The data behind the breach
The Equifax data breach is likely to have permanent repercussions not just for the company, but for any business that relies on credit scoring.

While scant details have been released about the specific nature of the incident, given the breadth and depth of the attack — affecting nearly half of all U.S. consumers and capturing full and irreplaceable personal data — the cost and impact of this breach could well cause radical shifts in the way that personally identifiable information (PII) is stored and used.
Chart: U.S. data breaches, 2010-2016
Hackers follow the money
Since 2010, the ID Theft Resource Center has been tracking breaches involving Social Security numbers (SSNs) and card data. The numbers tell a compelling story — while data breaches involving card data have represented 13% to 26% of attacks between 2010 and 2016, breaches involving SSNs have represented 42% to 62% of attacks per year over the same period.

Exposure of SSNs grew 8.2% in 2016 over 2015, while card data exposure dropped by 7.4%. Fraudsters have not been changing their modus operandi overnight; read on to see how even a cursory assessment of the data demonstrates where their emphasis lies.
The reaction to major data breaches — including the Heartland data breach of 2008 and the Target data breach of 2013 — has always been to protect card data. But the non-card data that Equifax handled deserved just as much attention, if not more.

The reason for this is obvious — the value of PII is way higher than easily replaceable information such as credit and debit card numbers. A full set of PII is, for fraudsters, the gift that keeps on giving — a means of opening fake accounts for months or years.

It is unfathomable that the payments industry would have allowed the brokerage of card data, so why is this possible with far more dangerous PII? Why hasn’t the market addressed this given the potential for disaster that has predictably just occurred?

According to Bruce Schneier, renowned security expert, the problem lies with the industry of data brokerage overall. He points out that Equifax may be one of the largest, but there are 2,500 to 4,000 other data brokers that are are collecting, storing and selling information about you. “In case you didn’t notice, you’re not Equifax’s customer. You’re its product.” he tells CNN.

This is a fundamental issue. You can’t be both a protector and distributor of data since these are conflicting interests, especially in a competitive market.
Chart: Breach cost per capita, by vertical
Attacking the bottom line
The Equifax breach, at the most basic level, will cost the company billions of dollars. According to the 2017 Cost of Data Breach Study by Ponemon Institute, data breaches are most expensive in the United States and Canada. The average per capita cost of a data breach was $225 in the United States and $190 in Canada.

However, breach costs vary by vertical. The average global cost of data breach per lost or stolen record was $141. But health care organizations had an average cost of $380 and in financial services the average cost was $245, primarily due to the extra regulatory costs.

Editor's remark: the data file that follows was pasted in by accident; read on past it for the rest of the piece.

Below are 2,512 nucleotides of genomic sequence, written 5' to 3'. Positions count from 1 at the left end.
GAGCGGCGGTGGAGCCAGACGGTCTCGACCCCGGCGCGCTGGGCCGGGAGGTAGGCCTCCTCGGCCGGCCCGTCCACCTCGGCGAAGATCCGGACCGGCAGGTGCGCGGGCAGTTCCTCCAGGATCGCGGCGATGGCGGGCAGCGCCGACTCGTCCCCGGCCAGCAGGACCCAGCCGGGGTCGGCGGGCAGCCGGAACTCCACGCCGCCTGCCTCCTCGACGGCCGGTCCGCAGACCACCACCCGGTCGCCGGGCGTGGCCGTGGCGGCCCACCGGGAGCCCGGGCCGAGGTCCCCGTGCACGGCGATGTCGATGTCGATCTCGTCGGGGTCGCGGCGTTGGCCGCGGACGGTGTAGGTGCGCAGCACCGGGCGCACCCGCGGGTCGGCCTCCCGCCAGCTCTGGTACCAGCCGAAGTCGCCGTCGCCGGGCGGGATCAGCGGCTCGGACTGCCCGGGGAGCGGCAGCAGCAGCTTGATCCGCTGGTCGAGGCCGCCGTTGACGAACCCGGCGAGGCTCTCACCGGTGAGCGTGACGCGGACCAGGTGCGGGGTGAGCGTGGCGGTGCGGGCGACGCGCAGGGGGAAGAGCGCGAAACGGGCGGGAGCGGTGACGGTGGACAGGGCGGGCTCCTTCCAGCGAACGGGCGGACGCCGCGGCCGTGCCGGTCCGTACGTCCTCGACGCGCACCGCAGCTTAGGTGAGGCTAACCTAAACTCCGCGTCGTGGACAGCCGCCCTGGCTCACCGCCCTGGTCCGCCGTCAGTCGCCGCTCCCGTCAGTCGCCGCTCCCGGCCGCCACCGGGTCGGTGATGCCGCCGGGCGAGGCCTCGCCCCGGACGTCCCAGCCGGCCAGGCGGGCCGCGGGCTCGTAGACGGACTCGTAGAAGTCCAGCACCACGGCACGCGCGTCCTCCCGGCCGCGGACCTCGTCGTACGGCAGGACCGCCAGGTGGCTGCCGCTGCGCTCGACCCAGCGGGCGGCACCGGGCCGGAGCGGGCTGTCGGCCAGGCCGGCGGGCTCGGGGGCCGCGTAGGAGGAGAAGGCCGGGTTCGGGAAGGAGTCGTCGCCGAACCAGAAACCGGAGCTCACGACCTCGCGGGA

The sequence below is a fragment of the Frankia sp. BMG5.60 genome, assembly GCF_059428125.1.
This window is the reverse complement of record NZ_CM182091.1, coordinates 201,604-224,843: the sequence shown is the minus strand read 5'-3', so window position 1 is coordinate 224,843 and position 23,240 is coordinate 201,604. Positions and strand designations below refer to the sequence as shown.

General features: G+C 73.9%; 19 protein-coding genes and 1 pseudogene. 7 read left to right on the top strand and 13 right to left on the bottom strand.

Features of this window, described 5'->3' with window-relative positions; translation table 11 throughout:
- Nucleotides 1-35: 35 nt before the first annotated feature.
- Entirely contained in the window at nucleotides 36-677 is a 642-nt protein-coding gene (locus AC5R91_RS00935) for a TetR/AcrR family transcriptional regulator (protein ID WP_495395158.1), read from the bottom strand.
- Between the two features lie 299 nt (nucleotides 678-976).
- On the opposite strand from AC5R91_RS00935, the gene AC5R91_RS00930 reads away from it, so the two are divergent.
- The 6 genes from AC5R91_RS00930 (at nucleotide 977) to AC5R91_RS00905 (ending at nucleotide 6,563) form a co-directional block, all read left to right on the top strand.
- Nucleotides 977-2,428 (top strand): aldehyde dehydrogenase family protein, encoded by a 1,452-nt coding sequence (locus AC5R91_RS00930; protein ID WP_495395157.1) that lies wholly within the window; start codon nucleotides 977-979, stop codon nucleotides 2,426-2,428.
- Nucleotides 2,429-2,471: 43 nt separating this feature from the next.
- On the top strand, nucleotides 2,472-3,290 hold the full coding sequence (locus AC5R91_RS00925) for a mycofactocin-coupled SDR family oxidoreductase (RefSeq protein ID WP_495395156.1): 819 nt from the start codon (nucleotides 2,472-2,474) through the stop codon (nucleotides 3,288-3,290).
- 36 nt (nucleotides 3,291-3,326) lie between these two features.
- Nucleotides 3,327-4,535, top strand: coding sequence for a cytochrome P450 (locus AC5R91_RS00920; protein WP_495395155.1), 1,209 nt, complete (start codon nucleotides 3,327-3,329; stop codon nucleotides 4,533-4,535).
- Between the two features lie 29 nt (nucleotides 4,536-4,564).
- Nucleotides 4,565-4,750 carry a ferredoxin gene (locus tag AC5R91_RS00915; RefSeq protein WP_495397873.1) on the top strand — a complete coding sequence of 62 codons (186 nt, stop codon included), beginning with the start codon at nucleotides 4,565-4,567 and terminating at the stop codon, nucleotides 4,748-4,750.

Taking the per-capita cost of $245 for a financial services data breach, and the number of affected consumers — up to 143 million — this would bring the cost of this incident to over $35 billion.

For context, this is double the current market cap for Equifax.

However, this may be the tip of the iceberg for not just Equifax but the entire financial services industry, and even other sectors.

At the very least, Equifax can expect a swath of litigation and technology investment to respond to its breach. But this could be the least of its problems. The credentials that most organizations use for account opening are now barely relevant for half of the U.S. population.
Chart: Equifax breach could cost over $35B
Bigger than one company
“The credentials stolen can be used to attack and to manipulate so many different types of accounts (financial, telco, utilities, etc.), says Joram Borenstein, vice president of marketing and partners at NICE Actimize. “This means that the implications of this attack go far beyond the financial services world.”

It is also entirely possible that this was not just a run-of-the-mill data breach with the aim of identity theft, but something altogether more nefarious, such as a state sponsored act designed to introduce instability to the backbone of the U.S. lending system.

It may not be the information taken out that is the biggest problem, but potentially what was put in.
According to Equifax, hackers “exploited a U.S. website application vulnerability to gain access to certain files.” That means intruders could easily inject malware into web servers, possibly without being detected, and use it to steal or delete sensitive data.

It may also mean that potentially tens of thousands of fake identities could have been injected into the Equifax data, poisoning the validity of the FICO score system overall. This could be a short-term worst case scenario for the financial industry.

Much of this is hypothetical at this time, since very little information has been made public. But, like the Heartland and Target data breaches bolstered defences for card data in the U.S, the Equifax breach could be the long needed wake-up call required by the financial services industry to end its reliance on static PII in favor of something far less valuable to compromise.